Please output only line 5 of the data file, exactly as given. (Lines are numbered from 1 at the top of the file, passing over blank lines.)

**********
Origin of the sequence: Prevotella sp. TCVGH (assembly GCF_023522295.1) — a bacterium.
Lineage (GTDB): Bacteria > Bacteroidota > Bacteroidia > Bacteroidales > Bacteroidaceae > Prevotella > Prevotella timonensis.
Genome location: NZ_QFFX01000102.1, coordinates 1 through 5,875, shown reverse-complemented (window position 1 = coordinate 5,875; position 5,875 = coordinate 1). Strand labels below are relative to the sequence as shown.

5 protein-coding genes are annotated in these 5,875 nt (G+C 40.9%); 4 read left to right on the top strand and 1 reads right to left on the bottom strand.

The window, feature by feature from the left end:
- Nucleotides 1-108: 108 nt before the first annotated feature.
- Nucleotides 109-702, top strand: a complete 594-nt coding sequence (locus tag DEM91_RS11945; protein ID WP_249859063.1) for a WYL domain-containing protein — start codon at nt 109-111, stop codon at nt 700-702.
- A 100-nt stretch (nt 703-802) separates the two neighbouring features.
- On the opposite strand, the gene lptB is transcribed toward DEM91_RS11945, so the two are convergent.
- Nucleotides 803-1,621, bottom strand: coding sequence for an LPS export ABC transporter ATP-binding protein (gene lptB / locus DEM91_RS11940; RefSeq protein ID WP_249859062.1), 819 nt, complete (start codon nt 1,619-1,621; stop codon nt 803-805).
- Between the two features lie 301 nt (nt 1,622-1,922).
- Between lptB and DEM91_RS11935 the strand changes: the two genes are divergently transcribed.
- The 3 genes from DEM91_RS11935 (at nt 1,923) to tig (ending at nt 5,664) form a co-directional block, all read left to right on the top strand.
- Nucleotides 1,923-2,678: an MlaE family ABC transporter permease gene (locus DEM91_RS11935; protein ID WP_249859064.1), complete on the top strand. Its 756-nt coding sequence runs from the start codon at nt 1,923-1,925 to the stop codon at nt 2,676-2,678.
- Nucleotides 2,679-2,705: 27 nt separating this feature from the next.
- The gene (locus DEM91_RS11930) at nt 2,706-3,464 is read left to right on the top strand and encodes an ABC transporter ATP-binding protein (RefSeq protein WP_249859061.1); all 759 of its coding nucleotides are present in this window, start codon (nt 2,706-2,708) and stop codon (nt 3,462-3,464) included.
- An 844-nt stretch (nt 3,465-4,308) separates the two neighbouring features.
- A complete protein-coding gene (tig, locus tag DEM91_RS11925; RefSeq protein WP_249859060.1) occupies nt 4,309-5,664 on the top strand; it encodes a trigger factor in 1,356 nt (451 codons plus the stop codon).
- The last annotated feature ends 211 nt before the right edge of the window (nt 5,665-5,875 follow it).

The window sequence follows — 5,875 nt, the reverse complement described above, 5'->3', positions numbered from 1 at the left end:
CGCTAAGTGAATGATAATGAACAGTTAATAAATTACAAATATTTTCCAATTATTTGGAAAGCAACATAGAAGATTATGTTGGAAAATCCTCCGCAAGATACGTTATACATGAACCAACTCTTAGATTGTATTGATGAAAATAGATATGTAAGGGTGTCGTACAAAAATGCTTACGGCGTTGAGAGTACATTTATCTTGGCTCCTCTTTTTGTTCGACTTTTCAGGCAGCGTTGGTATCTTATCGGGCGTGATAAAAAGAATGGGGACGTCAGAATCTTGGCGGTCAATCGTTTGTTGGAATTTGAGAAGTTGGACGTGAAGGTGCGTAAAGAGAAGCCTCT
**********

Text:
The window, feature by feature from the left end: